STUDYING abroad can amount to an investment in your career. Employers in Slovakia often appreciate it when a job applicant has obtained a qualification from a foreign university, especially from one with an established reputation. But students must be careful, as official recognition of the titles they obtain is not automatic.
“Foreign fellowships or various Erasmus programmes in a curriculum vitae are an unambiguous advantage,” Luboš Sirota, the director general and chairman of the board of the Slovak arm of Trenkwalder, a human resources firm, told The Slovak Spectator. “This [applies] especially for titles from prestigious universities in Europe but also in the USA. For example, graduates from the Prague-based Charles University or the Brno-based Masaryk University have good access to jobs. But more and more Slovaks are getting into prestigious universities, for example Harvard, Oxford, the London School of Economics, MIT, and so on.”
According to Sirota, employers are distinguishing between qualifications obtained in Slovakia or abroad.
“The experience of employers is that graduates of foreign universities have a greater ability to interconnect knowledge gained through learning with practical life,” said Sirota. “Equally, the most up-to-date knowledge and information about current research and developments are more available to them. They unambiguously excel in communication, trading and presentation skills compared to students from Slovak universities.”
Stanka Švecová from the team working on the project Career without Borders, who has experience in HR, confirms this.
“Such titles are perceived very positively,” Švecová told The Slovak Spectator. “If, moreover, the school or university and the title are generally recognised, than it is an even bigger plus.”
However, experience in Slovakia suggests that certificates, diplomas and studies are appreciated but not in the way that is common abroad. According to Švecová, Slovak employers do not see why a holder of a US MBA should be paid 100-percent more than colleagues without the title.
“When better earnings based on a foreign diploma is the only motivation for studying abroad, its holder may be disappointed,” said Švecová. “An MBA from the best American school will not secure you a salary which would allow you to ‘settle’ your high investment in an MBA.”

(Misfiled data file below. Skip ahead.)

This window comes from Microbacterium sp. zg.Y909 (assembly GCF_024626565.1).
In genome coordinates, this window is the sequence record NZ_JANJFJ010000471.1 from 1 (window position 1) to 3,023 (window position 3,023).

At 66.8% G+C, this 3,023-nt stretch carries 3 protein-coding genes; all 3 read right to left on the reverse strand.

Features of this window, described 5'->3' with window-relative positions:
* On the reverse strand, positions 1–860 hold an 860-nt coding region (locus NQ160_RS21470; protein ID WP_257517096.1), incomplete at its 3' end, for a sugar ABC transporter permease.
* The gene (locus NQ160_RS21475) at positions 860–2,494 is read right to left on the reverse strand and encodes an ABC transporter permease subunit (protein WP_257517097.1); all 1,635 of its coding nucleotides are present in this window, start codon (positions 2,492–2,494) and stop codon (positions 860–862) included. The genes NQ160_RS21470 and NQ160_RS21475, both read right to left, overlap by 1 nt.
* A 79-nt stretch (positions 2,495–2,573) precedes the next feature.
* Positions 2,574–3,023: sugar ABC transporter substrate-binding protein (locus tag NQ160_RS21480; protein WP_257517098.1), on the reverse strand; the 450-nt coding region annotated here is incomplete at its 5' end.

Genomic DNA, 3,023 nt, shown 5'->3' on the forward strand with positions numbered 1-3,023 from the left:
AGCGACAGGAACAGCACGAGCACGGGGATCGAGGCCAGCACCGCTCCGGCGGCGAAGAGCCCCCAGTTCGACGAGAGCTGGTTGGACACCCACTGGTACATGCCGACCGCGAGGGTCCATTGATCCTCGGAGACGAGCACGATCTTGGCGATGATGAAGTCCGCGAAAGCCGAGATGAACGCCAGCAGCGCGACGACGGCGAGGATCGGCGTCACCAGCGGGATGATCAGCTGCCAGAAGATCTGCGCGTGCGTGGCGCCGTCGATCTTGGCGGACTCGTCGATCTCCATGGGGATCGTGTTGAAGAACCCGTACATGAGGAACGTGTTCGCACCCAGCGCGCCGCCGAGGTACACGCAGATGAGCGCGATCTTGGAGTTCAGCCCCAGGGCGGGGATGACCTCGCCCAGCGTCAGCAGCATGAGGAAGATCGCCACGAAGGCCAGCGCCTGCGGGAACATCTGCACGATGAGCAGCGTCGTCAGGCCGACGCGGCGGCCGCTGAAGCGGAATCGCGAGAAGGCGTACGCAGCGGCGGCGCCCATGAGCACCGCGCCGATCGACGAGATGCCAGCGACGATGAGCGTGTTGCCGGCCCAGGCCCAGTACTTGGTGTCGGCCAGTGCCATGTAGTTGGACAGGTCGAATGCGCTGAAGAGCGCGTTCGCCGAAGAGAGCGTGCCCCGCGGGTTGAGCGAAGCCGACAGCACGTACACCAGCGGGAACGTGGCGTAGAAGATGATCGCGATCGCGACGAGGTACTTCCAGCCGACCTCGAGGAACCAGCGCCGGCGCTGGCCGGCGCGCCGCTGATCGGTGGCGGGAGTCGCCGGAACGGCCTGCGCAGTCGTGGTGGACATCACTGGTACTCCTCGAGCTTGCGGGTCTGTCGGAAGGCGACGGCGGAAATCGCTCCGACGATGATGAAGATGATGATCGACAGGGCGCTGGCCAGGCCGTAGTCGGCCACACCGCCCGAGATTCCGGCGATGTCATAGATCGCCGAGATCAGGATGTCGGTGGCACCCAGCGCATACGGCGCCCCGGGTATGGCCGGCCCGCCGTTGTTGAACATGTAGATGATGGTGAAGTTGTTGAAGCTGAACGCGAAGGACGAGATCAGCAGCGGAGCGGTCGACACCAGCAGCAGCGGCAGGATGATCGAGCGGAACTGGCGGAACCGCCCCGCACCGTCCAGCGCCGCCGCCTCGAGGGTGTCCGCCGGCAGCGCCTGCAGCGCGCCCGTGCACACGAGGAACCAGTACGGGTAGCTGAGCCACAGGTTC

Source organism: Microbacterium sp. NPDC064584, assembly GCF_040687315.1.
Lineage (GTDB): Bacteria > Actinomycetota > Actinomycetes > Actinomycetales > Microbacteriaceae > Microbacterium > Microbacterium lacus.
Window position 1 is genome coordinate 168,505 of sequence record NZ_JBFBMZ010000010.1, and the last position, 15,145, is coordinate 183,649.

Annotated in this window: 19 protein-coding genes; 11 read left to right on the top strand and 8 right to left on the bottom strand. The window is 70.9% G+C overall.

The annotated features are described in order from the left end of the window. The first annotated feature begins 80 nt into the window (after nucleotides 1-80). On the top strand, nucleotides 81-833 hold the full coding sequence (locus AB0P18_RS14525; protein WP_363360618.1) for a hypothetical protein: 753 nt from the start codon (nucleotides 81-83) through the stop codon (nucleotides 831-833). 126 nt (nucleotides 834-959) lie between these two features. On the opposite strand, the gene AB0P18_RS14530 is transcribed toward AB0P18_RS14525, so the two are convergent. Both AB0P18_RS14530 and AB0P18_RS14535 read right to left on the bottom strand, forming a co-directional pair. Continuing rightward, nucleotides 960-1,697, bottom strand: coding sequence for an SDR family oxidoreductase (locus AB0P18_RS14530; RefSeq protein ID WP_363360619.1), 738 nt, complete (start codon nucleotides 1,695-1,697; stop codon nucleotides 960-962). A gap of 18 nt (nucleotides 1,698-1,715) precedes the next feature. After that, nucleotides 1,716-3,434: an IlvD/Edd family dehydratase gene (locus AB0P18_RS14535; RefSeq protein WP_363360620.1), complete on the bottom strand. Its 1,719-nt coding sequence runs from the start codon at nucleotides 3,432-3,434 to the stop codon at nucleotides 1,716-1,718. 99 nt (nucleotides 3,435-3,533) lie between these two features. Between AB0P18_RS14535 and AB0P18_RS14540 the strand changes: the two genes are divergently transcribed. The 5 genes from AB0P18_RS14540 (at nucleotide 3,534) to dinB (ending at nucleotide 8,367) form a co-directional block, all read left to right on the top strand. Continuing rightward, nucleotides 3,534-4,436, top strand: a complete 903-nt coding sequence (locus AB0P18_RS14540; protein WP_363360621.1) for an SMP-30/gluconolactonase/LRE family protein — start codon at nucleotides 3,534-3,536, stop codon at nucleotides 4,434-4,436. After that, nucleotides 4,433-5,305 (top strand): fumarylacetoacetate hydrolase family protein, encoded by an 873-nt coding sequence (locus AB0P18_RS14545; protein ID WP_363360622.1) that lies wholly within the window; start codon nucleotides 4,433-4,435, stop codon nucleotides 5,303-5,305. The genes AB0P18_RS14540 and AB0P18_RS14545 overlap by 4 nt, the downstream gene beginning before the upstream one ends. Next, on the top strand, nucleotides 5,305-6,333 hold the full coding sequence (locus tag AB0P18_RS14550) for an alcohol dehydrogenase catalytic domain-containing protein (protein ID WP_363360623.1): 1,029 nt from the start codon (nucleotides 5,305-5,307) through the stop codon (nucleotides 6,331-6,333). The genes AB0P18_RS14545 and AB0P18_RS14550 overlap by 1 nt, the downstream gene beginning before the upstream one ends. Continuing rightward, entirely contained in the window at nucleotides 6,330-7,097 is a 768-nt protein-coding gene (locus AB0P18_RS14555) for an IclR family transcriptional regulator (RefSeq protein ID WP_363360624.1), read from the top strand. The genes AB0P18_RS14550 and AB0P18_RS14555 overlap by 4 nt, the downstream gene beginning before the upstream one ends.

But there are some sectors in which suppliers of services simply have to show that they have in their teams people with certain certificates, or who are members of certain associations.
“Such diplomas and improvements in their profiles often raise the income of their holders,” said Švecová.
Recognition of titles
Slovakia, like other countries in Europe, has its own legal norms related to recognition of titles, course units, degrees and other awards. When recognising titles it is important to distinguish between recognition for academic purposes (i.e. when the holder would like their title to be recognised because he or she wishes to continue with their studies) and recognition for professional purposes (i.e. when the holder would like their title to be recognised because he or she wishes to work in a certain profession).
In the EU, professional recognition is settled via directives, while recognition of titles for academic purposes is within the purview of educational institutions. As regards recognition for professional purposes, it is important to distinguish between professions that are regulated from the standpoint of qualifications and non-regulated professions. A profession is said to be regulated when it is a statutory requirement that a practitioner holds a diploma or other occupational qualification in order to pursue the profession in question. In that case, the lack of the necessary national diploma constitutes a legal obstacle to access to the profession, the Slovak Education Ministry states on its website.
In the case of some regulated professions, EU member states have agreed upon automatic recognition of diplomas, certificates and other qualifications related to the professions delivered by member states in so far as they fulfil the minimum training conditions laid down by EU legislation. These professions are: doctor, dentist, nurse, veterinarian, pharmacist, midwife and architect.
In Slovakia, the Centre for Recognition of Documents about Education, which comes under the Education Ministry, serves as the responsible recognition authority. The centre receives about 12,000 applications each year. These are related to assessing studies abroad, matching them with the level of Slovak studies, conveying marks into the Slovak classification scale, and other areas, the Sme daily reported, citing centre director Eva Kaczová. The centre has experienced some problems with people who want to equalise their foreign titles with those awarded in Slovakia.
“It often happens that the applicant, when getting a specialised qualification, does not achieve any academic title or their level of education [knowledge] is completely different,” said Kaczová. For example the title of bachelor in Estonia is at the same level as master's studies in Slovakia.
18. Oct 2010 at 0:00 | Jana Liptáková